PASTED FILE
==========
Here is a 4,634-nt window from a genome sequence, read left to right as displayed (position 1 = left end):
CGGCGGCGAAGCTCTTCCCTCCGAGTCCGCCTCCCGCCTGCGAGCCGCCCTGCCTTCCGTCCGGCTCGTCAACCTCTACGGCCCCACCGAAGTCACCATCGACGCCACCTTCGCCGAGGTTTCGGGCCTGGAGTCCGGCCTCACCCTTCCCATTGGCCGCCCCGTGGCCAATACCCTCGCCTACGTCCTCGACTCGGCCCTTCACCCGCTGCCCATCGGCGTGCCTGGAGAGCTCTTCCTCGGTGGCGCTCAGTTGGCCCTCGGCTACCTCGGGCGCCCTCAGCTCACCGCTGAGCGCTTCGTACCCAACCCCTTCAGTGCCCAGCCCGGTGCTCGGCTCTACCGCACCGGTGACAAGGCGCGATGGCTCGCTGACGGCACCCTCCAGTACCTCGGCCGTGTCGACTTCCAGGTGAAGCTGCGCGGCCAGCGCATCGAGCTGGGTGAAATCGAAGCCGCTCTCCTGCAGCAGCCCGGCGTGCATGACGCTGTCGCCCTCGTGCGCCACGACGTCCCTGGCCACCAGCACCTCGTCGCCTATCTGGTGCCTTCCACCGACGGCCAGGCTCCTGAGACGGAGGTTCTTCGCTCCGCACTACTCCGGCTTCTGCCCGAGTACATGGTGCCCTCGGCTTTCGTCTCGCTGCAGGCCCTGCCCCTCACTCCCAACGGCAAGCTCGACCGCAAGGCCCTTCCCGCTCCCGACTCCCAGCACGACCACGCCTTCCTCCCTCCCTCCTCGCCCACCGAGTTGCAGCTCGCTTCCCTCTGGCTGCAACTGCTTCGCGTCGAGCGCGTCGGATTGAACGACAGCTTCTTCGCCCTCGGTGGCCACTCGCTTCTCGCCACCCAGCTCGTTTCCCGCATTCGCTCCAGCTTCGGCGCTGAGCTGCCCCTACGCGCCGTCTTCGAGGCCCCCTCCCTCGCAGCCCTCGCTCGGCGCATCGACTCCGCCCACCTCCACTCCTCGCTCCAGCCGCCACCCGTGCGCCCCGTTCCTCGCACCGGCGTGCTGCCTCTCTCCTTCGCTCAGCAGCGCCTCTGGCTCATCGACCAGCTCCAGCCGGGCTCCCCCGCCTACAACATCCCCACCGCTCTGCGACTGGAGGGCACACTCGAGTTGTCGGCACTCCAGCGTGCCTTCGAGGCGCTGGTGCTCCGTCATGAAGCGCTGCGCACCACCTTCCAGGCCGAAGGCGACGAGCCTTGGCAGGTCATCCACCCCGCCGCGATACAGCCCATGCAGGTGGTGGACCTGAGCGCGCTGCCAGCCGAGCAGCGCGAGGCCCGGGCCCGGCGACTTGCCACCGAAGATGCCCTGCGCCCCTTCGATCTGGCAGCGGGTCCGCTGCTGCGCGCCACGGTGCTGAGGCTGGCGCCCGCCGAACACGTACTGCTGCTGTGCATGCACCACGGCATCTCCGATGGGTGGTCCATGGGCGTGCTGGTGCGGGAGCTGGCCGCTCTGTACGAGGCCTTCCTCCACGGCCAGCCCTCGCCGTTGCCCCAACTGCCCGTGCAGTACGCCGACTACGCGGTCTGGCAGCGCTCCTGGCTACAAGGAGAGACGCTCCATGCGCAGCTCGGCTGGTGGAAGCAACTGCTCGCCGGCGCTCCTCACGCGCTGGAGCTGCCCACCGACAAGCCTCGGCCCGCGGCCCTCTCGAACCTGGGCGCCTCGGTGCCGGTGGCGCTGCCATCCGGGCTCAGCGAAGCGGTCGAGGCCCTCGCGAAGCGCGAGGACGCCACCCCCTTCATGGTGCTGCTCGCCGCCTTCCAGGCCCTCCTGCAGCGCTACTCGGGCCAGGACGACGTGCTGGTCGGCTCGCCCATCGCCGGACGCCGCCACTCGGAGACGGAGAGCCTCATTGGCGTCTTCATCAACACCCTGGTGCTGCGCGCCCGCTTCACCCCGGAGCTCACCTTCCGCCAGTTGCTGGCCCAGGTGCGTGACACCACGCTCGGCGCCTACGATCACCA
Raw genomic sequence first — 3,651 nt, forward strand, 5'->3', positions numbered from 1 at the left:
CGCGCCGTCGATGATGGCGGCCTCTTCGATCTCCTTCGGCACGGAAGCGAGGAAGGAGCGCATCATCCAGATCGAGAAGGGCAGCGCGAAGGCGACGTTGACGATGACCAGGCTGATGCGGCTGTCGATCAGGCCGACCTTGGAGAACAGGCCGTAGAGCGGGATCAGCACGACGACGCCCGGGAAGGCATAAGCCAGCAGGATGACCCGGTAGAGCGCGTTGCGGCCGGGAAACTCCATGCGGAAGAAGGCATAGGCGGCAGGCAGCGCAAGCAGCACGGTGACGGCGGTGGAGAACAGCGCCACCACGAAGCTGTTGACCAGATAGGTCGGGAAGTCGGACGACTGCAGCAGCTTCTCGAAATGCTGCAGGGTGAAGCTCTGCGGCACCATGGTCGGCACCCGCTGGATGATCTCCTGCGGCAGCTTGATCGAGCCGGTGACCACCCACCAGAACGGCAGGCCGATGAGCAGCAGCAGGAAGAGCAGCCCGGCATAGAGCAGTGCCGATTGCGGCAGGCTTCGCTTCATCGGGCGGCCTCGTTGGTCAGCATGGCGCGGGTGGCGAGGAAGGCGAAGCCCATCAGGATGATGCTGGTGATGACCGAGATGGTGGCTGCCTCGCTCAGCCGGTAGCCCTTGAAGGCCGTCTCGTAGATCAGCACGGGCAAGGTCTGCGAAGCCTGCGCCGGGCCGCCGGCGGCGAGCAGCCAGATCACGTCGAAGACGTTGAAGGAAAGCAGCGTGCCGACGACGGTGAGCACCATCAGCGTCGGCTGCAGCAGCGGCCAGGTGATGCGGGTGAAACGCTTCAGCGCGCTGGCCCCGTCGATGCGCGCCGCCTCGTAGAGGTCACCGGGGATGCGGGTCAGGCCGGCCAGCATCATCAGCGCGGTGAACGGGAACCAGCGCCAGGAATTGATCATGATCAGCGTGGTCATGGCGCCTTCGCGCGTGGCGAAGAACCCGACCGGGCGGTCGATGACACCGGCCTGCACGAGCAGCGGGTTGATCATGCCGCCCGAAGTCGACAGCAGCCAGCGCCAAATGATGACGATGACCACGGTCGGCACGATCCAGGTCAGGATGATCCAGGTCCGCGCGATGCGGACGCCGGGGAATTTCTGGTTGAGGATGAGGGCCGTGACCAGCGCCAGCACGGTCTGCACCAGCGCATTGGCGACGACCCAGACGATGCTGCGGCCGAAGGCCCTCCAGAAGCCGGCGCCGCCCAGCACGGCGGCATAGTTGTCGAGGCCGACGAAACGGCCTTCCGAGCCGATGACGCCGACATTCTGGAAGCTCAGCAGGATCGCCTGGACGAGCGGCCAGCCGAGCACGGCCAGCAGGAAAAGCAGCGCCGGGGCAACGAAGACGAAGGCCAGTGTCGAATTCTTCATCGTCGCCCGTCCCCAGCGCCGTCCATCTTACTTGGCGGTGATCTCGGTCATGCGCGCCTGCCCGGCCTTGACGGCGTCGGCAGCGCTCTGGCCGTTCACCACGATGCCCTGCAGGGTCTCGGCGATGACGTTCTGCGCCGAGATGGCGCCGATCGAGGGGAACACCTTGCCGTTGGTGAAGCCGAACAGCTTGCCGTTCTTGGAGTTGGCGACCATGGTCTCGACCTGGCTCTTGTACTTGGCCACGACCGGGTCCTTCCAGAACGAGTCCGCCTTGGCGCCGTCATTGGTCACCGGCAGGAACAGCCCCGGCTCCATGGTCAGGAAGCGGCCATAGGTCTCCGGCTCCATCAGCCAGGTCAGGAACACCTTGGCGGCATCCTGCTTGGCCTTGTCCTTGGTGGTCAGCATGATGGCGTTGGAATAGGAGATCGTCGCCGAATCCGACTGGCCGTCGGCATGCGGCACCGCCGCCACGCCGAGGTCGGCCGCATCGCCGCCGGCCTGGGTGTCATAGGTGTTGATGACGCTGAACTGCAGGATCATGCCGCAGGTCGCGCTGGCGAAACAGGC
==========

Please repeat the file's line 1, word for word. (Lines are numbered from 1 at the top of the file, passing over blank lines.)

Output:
Here is a 4,634-nt window from a genome sequence, read left to right as displayed (position 1 = left end):